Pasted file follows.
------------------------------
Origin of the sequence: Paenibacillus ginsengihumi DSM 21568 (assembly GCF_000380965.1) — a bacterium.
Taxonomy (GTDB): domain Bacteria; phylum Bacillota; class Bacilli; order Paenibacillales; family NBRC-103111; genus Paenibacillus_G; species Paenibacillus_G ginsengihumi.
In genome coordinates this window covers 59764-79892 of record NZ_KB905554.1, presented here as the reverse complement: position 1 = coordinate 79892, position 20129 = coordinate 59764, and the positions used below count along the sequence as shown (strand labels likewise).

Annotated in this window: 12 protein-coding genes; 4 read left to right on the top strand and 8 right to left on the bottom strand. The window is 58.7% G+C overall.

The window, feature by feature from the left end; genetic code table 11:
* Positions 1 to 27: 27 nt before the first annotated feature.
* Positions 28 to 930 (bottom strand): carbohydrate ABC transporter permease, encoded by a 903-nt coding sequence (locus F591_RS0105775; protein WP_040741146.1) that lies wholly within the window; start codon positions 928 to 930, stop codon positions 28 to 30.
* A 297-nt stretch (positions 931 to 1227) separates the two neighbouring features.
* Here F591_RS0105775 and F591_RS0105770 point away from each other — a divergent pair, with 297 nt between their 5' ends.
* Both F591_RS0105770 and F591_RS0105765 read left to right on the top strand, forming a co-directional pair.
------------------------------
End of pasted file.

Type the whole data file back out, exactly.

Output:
Origin of the sequence: Paenibacillus ginsengihumi DSM 21568 (assembly GCF_000380965.1) — a bacterium.
Taxonomy (GTDB): domain Bacteria; phylum Bacillota; class Bacilli; order Paenibacillales; family NBRC-103111; genus Paenibacillus_G; species Paenibacillus_G ginsengihumi.
In genome coordinates this window covers 59764-79892 of record NZ_KB905554.1, presented here as the reverse complement: position 1 = coordinate 79892, position 20129 = coordinate 59764, and the positions used below count along the sequence as shown (strand labels likewise).

Annotated in this window: 12 protein-coding genes; 4 read left to right on the top strand and 8 right to left on the bottom strand. The window is 58.7% G+C overall.

The window, feature by feature from the left end; genetic code table 11:
* Positions 1 to 27: 27 nt before the first annotated feature.
* Positions 28 to 930 (bottom strand): carbohydrate ABC transporter permease, encoded by a 903-nt coding sequence (locus F591_RS0105775; protein WP_040741146.1) that lies wholly within the window; start codon positions 928 to 930, stop codon positions 28 to 30.
* A 297-nt stretch (positions 931 to 1227) separates the two neighbouring features.
* Here F591_RS0105775 and F591_RS0105770 point away from each other — a divergent pair, with 297 nt between their 5' ends.
* Both F591_RS0105770 and F591_RS0105765 read left to right on the top strand, forming a co-directional pair.